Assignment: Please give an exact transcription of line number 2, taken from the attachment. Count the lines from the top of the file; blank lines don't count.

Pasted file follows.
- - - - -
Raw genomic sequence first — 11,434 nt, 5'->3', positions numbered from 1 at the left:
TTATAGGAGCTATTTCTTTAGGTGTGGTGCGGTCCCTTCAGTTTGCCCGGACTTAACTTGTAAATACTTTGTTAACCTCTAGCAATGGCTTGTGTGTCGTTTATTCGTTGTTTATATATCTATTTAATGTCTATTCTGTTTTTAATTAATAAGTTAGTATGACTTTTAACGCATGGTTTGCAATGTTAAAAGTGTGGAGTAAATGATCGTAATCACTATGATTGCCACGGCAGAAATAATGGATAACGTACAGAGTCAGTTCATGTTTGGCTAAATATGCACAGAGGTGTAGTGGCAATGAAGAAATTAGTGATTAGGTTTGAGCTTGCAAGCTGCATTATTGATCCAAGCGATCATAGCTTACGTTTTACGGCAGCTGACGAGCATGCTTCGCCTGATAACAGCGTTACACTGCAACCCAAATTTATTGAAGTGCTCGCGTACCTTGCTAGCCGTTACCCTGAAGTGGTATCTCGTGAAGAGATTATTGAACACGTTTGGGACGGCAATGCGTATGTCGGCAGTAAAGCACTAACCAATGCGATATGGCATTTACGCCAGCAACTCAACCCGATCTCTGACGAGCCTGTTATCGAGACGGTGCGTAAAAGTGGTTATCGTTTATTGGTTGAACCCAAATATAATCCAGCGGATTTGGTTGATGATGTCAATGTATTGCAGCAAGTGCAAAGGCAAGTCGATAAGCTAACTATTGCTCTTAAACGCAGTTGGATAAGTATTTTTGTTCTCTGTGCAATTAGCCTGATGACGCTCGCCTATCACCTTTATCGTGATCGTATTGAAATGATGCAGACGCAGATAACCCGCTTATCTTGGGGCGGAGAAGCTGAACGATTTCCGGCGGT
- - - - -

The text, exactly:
TTATAGGAGCTATTTCTTTAGGTGTGGTGCGGTCCCTTCAGTTTGCCCGGACTTAACTTGTAAATACTTTGTTAACCTCTAGCAATGGCTTGTGTGTCGTTTATTCGTTGTTTATATATCTATTTAATGTCTATTCTGTTTTTAATTAATAAGTTAGTATGACTTTTAACGCATGGTTTGCAATGTTAAAAGTGTGGAGTAAATGATCGTAATCACTATGATTGCCACGGCAGAAATAATGGATAACGTACAGAGTCAGTTCATGTTTGGCTAAATATGCACAGAGGTGTAGTGGCAATGAAGAAATTAGTGATTAGGTTTGAGCTTGCAAGCTGCATTATTGATCCAAGCGATCATAGCTTACGTTTTACGGCAGCTGACGAGCATGCTTCGCCTGATAACAGCGTTACACTGCAACCCAAATTTATTGAAGTGCTCGCGTACCTTGCTAGCCGTTACCCTGAAGTGGTATCTCGTGAAGAGATTATTGAACACGTTTGGGACGGCAATGCGTATGTCGGCAGTAAAGCACTAACCAATGCGATATGGCATTTACGCCAGCAACTCAACCCGATCTCTGACGAGCCTGTTATCGAGACGGTGCGTAAAAGTGGTTATCGTTTATTGGTTGAACCCAAATATAATCCAGCGGATTTGGTTGATGATGTCAATGTATTGCAGCAAGTGCAAAGGCAAGTCGATAAGCTAACTATTGCTCTTAAACGCAGTTGGATAAGTATTTTTGTTCTCTGTGCAATTAGCCTGATGACGCTCGCCTATCACCTTTATCGTGATCGTATTGAAATGATGCAGACGCAGATAACCCGCTTATCTTGGGGCGGAGAAGCTGAACGATTTCCGGCGGT